The foregoing embodiments describe, and address, spatial source-receiver/depth dependencies associated with sensitivity kernels and their associated parameter variations in seismic acquisition environments. However other embodiments also recognize that sensitivity kernels can also have frequency/depth sensitivity kernel variations. For example, and looking to FIG. 7, depicted is a representation of sensitivity kernel velocity variations as a function of reservoir depth for a CDP gather for three different frequency ranges represented by functions 700, 702 and 704. It should be noted in the Figure that, for a given depth, the lower and higher frequencies can comprise travel time variations of opposite signs. See, for example, points 706 and 708. Additionally, in this example, it can also be seen that there is a 32 m distance separating the negative peak 708 for the 20-60 Hz kernels and the negative peak 710 for the 100-140 Hz kernels or, stated differently, that the inversion polarity for 100-140 Hz kernels occurs within 32 m.
 FIG. 8 illustrates the frequency dependency of sensitivity kernels in another way. Therein, a wavelet with low 802, medium 804 and high 806 frequency is propagated in the same type of medium, and the resulting velocity is plotted as a function of offset vs. depth (darker areas equal higher velocities). It should be noted in FIG. 8 that the lower bandwidth 802 is approximately 20-60 Hertz, the medium bandwidth 804 is approximately 60-100 Hertz and the higher bandwidth 806 is approximately 100-140 Hertz. It is of significance to note that for a given area in the medium the travel-time contribution and the polarity are frequency dependent for a given source-receiver pair. Thus, according to another embodiment, processing of the sensitivity kernels provides for frequency correction based on inverting the sensitivity kernels by frequency sub-bands. In one embodiment the signal is separated into different bandwidths based on the different polarizations to avoid the destructive interference associated with processing a large bandwidth. It should also be noted that the bandwidth subsets I can be processed independently to extract the information associated with the various sensitivity kernels so that more information will be available. More generally, and like the spatial dependency embodiments described above, the contributions of the source-receiver pairs to the sensitivity kernels can be weighted as a function of frequency to address the frequency dependency identified above.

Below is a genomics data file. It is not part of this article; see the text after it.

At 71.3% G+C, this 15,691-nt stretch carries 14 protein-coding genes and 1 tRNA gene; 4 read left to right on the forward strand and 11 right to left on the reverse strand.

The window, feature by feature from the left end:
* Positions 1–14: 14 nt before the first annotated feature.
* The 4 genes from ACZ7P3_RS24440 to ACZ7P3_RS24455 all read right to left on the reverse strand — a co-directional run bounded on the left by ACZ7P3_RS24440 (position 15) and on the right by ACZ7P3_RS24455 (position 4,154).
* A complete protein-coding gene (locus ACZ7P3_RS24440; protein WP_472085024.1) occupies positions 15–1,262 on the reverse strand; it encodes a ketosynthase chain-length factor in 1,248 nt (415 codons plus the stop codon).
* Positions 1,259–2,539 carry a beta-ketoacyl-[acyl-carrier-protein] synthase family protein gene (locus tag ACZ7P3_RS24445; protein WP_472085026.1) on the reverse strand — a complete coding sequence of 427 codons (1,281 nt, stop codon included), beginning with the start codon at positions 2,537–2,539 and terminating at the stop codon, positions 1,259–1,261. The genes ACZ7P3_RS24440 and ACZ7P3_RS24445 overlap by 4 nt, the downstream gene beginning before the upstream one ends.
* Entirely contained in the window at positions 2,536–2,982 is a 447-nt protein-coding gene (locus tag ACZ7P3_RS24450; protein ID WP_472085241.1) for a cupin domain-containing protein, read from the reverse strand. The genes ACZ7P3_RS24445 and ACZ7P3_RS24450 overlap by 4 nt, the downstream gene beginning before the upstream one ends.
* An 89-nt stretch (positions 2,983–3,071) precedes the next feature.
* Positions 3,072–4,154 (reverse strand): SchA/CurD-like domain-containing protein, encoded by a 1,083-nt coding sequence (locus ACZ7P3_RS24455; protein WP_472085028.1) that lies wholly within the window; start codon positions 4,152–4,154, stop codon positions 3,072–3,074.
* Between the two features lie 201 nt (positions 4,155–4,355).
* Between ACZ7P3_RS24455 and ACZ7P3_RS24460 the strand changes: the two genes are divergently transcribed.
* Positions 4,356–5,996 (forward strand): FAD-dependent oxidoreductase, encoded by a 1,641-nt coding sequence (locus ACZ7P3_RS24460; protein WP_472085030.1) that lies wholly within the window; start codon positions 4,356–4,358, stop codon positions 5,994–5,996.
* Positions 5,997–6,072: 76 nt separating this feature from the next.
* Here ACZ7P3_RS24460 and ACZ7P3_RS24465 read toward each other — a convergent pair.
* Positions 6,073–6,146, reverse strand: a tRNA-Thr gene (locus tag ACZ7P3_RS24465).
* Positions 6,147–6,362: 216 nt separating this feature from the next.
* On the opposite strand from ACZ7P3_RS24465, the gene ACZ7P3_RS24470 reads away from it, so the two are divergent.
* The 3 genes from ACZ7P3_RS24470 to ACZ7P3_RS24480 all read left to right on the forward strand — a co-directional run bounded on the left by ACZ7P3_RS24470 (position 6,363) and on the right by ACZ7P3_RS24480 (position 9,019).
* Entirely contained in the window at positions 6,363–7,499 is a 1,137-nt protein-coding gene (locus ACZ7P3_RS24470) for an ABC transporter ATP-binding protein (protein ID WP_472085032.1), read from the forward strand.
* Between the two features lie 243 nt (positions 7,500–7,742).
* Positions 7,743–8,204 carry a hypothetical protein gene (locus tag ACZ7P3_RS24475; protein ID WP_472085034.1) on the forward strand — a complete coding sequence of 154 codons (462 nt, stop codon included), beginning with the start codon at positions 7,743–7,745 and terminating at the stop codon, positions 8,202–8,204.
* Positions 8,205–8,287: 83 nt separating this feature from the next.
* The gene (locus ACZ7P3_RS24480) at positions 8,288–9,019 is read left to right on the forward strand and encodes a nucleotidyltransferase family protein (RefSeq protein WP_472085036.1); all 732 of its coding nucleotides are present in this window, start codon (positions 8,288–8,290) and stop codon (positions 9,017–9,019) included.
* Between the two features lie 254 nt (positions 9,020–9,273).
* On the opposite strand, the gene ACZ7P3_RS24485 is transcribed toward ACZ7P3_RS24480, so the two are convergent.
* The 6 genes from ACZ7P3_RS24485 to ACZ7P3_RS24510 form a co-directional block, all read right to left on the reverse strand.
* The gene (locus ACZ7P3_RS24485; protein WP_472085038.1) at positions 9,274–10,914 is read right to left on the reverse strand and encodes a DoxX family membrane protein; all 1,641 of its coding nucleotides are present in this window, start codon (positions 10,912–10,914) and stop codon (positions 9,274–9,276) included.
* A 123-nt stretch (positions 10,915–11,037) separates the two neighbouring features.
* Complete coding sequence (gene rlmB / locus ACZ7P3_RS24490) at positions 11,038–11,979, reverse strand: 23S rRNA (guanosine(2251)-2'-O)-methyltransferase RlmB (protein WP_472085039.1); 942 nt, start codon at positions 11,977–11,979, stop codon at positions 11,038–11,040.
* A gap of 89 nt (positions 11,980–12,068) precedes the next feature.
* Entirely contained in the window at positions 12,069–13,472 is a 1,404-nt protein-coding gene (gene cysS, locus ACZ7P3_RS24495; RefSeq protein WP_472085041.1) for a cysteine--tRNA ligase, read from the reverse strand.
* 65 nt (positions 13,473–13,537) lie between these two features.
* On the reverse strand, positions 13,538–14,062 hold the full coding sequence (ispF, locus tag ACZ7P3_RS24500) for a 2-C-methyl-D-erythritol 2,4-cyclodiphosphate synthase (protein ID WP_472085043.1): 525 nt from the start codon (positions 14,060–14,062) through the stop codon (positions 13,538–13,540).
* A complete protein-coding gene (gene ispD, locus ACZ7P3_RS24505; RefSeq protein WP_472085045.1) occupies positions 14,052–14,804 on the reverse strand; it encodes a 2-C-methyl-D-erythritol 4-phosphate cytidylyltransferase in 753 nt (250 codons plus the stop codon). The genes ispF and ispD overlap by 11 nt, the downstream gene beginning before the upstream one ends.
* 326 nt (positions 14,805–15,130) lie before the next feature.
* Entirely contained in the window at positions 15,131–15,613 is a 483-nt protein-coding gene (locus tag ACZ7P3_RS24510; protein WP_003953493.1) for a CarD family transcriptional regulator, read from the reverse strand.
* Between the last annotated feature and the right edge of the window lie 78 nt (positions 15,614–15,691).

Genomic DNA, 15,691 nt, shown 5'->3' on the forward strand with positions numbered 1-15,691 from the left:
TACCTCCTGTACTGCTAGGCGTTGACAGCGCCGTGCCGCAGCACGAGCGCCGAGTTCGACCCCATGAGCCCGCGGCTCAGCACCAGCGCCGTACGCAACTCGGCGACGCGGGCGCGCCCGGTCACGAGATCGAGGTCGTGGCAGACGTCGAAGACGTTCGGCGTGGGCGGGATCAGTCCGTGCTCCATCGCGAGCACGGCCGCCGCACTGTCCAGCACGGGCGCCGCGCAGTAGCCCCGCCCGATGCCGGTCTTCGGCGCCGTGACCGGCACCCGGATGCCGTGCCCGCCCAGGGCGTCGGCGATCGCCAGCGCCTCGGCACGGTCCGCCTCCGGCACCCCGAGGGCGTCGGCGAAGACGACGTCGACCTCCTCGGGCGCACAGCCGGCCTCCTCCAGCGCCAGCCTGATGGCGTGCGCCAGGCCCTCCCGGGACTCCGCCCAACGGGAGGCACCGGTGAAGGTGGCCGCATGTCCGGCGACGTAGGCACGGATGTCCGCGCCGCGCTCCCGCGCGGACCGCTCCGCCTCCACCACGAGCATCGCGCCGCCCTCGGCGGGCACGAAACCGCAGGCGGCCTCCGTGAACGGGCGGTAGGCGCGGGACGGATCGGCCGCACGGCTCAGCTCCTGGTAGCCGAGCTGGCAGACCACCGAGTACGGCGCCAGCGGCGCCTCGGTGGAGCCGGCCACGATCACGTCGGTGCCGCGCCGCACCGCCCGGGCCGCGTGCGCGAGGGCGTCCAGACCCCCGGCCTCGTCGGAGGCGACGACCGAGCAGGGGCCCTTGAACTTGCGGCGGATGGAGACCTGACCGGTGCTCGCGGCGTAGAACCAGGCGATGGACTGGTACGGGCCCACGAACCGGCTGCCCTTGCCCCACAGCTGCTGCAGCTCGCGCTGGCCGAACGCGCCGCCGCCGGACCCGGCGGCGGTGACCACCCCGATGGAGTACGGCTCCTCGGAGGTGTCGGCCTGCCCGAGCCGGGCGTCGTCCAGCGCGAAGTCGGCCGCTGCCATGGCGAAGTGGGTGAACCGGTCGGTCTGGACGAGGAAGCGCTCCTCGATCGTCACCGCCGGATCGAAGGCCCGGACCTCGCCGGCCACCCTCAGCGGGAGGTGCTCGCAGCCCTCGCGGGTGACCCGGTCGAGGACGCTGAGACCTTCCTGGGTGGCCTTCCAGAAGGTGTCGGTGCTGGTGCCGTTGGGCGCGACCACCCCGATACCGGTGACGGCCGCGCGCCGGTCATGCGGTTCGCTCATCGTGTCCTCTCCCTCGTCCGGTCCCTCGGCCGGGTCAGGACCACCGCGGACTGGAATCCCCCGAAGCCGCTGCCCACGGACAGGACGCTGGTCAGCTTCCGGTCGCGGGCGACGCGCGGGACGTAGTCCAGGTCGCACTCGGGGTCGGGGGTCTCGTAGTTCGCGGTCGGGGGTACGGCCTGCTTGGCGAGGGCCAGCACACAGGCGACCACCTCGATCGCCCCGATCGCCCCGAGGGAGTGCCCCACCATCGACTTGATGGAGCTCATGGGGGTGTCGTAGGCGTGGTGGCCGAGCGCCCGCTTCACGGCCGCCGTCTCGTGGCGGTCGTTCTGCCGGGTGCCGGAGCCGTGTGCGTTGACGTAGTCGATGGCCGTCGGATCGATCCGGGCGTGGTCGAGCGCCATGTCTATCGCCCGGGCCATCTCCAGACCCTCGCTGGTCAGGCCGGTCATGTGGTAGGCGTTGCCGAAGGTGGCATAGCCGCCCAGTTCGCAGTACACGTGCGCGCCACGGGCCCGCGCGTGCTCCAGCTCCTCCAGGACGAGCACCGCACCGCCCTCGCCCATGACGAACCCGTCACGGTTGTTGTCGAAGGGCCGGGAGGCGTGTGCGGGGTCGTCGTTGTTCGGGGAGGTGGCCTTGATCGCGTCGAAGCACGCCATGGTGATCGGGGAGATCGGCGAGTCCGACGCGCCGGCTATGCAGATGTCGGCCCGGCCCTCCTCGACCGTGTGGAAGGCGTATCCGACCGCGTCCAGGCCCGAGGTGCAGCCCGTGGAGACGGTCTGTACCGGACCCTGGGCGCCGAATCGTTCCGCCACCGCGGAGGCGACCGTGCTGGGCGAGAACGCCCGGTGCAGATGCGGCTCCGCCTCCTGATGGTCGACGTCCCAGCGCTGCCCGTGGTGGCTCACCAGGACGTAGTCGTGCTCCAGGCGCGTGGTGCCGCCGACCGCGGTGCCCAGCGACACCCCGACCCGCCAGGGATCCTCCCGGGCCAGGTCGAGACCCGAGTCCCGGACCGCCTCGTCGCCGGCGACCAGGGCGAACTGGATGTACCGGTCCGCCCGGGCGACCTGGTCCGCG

FIG. 9 also illustrates the issue of travel-time frequency dependency, computed for a single CDP as a simulation. More specifically, FIG. 9 shows the full bandwidth of a wavelet 902 at hour 0 (solid line) and hour 2 (dashed line) in the 100 Hertz to 750 Hertz bandwidth, which was selected to mimic seismic acquisition design. It should be noted in the wavelet 902 that no delay is easily observable between the hour 0 and hour 2 wavelets. Continuing with higher frequencies, e.g., 350 Hertz to 750 Hertz, it is observable in FIG. 9 that the wavelet 904 at hour 2 arrives in advance of the wavelet at hour 0 and that for lower frequencies, e.g., 150 Hertz to 350 Hertz, the wavelet 905 at hour 2 is slightly delayed relative to the wavelet at hour 0. Looking now to the bottom of FIG. 9, the arrival time variations are depicted over 17 hours and it is observable that there are opposite variations in the high 906 and the low 908 frequency bandwidth while the global variations 910 show less important variations. For example, at hour 2, it can be seen that the low bandwidth time variations 906 first decrease while at the same time the high bandwidth time variations 908 first increase. This demonstrates the usefulness of considering different bandwidths 906, 908 in the context of addressing frequency dependencies associated with parameter variations in sensitivity kernels for seismic applications.